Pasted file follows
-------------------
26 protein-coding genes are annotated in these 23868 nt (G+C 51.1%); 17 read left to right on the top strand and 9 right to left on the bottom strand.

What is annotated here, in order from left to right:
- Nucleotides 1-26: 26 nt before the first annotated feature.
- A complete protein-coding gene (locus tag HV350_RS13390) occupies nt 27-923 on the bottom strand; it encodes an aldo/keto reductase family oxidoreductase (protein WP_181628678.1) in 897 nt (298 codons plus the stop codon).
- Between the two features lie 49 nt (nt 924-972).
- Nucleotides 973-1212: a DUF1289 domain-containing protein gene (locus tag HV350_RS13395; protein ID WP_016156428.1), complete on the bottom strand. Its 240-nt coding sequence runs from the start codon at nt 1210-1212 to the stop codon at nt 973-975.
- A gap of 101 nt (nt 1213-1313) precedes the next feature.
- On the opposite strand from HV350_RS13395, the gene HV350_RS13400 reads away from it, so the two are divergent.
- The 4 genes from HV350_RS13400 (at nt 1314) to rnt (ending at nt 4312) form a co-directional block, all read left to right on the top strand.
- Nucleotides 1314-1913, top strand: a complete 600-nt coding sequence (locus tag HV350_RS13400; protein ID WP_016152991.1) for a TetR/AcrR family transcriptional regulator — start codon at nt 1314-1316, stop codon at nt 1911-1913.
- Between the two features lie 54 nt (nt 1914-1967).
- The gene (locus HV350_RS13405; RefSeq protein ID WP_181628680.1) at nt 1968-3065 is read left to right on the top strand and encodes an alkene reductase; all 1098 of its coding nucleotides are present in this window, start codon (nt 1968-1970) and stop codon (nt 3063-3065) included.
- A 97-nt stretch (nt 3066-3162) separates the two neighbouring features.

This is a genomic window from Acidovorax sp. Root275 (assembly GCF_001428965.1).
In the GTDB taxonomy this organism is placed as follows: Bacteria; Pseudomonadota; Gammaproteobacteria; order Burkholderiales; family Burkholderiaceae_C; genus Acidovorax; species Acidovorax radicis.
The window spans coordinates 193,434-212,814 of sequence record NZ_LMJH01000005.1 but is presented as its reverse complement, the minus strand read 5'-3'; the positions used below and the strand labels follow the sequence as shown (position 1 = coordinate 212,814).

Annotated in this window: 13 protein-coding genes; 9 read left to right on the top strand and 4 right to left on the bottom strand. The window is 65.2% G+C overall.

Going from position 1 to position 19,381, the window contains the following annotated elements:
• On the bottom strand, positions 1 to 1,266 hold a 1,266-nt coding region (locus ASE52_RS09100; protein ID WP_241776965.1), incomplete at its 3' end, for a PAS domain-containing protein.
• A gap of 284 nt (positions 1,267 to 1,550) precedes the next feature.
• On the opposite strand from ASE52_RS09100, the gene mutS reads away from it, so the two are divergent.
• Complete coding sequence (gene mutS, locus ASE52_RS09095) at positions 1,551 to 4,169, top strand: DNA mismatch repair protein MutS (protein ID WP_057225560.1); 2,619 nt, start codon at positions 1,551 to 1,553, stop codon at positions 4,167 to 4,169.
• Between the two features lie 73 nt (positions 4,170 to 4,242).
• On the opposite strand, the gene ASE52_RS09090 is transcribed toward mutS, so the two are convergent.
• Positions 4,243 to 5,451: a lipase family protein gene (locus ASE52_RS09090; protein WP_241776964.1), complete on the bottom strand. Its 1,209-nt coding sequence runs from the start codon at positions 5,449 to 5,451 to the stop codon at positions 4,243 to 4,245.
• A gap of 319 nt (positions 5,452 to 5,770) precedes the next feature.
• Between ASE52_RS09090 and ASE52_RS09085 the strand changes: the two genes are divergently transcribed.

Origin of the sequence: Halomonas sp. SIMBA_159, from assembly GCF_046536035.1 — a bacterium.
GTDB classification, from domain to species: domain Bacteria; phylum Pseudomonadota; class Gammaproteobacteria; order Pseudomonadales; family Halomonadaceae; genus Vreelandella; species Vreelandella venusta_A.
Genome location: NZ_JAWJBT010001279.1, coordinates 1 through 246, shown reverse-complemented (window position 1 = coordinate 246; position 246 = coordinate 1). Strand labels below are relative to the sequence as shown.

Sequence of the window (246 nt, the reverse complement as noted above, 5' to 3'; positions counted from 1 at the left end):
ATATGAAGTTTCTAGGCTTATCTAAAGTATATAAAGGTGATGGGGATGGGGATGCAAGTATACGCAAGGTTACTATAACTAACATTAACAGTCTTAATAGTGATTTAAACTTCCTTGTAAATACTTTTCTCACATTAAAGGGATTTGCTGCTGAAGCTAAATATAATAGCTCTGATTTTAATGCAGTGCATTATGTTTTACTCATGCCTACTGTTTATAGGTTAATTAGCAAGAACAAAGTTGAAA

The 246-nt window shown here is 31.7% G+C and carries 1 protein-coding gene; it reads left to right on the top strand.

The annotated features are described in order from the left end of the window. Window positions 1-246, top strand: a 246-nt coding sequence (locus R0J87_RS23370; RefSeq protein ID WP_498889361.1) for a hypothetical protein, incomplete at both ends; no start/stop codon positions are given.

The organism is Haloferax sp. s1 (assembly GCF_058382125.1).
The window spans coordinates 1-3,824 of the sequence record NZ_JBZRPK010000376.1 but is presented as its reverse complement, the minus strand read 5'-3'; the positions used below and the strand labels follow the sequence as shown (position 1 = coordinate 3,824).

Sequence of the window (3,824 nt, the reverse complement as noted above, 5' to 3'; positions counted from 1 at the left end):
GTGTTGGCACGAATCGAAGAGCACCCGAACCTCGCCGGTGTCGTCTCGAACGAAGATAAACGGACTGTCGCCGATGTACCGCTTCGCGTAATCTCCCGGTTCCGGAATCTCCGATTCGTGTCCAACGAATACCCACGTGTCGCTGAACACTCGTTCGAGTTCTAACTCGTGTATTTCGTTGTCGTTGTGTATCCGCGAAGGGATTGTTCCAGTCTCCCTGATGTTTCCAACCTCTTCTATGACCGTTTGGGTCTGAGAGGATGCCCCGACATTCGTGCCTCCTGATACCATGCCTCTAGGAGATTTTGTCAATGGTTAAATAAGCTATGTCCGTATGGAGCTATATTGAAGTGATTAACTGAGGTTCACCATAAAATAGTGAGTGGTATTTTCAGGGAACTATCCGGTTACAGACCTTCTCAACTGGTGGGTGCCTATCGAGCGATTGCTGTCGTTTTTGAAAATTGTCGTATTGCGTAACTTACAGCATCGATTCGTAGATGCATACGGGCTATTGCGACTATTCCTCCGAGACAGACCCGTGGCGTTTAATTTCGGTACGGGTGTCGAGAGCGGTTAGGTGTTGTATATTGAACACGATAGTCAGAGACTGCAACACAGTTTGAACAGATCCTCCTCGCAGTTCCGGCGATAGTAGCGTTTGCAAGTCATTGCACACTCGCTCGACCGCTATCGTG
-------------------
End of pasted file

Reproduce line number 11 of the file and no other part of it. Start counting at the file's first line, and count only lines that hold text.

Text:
- Between the two features lie 54 nt (nt 1914-1967).